This makes it possible to simply print solar cells that are efficient and durable, and fundamentally change the cost efficiency and volume availability of solar electricity. The nano solar cells could be rolled out, ink-jet printed, or even painted onto surfaces, so that any thing any where can become a solar collector. Companies have developed nano solar technology that makes it possible to simply roll-print high-performance thin-film solar cells -- that is, produce solar cells 100x thinner 100x faster. Nano technology dramatically lowers the materials cost and the process complexity involved in the production of solar cells and make it possible to scale production very rapidly. These developments set the standard for cost-efficient solar electricity. Here some different approaches towards the development of nano solar cells are highlighted.
Using Carbon Nanotubes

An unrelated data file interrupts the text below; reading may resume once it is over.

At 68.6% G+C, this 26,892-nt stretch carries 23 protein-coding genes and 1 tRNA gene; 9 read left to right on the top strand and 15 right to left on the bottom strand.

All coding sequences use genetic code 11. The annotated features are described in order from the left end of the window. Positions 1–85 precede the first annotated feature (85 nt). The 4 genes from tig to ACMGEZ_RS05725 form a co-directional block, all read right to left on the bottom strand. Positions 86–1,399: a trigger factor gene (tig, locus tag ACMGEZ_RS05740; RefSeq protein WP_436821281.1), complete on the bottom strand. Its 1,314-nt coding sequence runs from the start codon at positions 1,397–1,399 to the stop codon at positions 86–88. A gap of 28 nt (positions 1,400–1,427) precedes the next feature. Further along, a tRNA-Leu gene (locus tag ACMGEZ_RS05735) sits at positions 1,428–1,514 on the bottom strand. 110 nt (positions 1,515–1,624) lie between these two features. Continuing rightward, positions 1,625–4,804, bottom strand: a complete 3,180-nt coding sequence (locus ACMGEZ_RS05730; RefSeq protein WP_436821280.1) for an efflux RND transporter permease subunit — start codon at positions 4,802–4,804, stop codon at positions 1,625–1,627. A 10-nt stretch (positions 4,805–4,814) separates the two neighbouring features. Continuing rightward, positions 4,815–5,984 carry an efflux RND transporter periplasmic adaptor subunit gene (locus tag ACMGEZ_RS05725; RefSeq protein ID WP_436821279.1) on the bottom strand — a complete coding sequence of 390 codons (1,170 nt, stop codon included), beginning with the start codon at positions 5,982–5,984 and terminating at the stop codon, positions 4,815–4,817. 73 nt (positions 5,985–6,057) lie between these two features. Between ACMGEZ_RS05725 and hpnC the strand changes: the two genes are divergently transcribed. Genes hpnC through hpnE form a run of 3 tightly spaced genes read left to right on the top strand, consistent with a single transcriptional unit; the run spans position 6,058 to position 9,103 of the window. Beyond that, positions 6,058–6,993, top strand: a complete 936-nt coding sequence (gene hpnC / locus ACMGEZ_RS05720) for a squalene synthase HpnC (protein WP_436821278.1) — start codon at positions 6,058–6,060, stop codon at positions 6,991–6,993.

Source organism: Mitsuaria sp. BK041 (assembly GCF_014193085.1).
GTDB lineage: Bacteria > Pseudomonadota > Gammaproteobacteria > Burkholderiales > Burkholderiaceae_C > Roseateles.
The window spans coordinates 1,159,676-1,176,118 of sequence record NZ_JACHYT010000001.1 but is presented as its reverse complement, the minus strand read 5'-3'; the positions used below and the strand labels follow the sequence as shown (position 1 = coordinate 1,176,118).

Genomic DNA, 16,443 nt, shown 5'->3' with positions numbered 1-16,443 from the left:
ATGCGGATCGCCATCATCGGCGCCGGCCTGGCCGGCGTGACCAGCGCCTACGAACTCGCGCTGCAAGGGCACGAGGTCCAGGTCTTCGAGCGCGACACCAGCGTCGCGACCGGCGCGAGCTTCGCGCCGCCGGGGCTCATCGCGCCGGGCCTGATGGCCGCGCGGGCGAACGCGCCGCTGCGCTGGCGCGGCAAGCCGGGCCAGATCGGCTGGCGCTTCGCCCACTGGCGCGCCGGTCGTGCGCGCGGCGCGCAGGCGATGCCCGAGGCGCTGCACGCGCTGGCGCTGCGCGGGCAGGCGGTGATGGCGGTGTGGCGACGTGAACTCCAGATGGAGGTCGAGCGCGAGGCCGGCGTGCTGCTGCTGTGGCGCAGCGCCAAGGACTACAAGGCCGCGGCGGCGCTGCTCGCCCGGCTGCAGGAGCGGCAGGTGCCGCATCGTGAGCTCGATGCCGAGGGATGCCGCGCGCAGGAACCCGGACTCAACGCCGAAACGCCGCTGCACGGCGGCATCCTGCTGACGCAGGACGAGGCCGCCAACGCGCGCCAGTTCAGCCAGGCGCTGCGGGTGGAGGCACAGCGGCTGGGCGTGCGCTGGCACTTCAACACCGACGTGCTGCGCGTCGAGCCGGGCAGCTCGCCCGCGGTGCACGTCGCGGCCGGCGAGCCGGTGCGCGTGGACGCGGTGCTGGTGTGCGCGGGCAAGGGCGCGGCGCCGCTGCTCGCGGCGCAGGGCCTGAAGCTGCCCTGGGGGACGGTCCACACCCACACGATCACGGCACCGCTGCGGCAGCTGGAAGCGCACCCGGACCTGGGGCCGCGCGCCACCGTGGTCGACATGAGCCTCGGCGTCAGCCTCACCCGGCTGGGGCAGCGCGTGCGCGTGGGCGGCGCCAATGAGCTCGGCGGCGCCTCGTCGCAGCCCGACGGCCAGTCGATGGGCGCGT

The approach, developed by Prof. Prashant Kamat, University of Notre Dame (USA) and his colleagues, addresses one of the most significant limitations of solar cells based on nanoparticles. Such cells are appealing because nanoparticles have a great potential for absorbing light and generating electrons. But so far, the efficiency of actual devices made of such nanoparticles has been considerably lower than that of conventional silicon solar cells. That's largely because it has proved difficult to harness the electrons that are generated to create a current. The researchers added single-walled carbon nanotubes to a film made of titanium-dioxide nanoparticles, doubling the efficiency of converting ultraviolet light into electrons when compared with the performance of the nanoparticles alone. Titanium oxide is a main ingredient in white paint. According to them, carbon nanotubes could help make nanoparticle-based solar cells more efficient and practical. Researchers have demonstrated a way to significantly improve the efficiency of solar cells made using low-cost, readily available materials, including a chemical commonly used in paints. Indeed, without the carbon nanotubes, electrons generated when light is absorbed by titanium-oxide particles have to jump from particle to particle to reach an electrode. Many never make it out to generate an electrical current. The carbon nanotubes "collect" the electrons and provide a more direct route to the electrode, improving the efficiency of the solar cells. The nanotubes serve as a scaffold on which the titanium-oxide particles are deposited.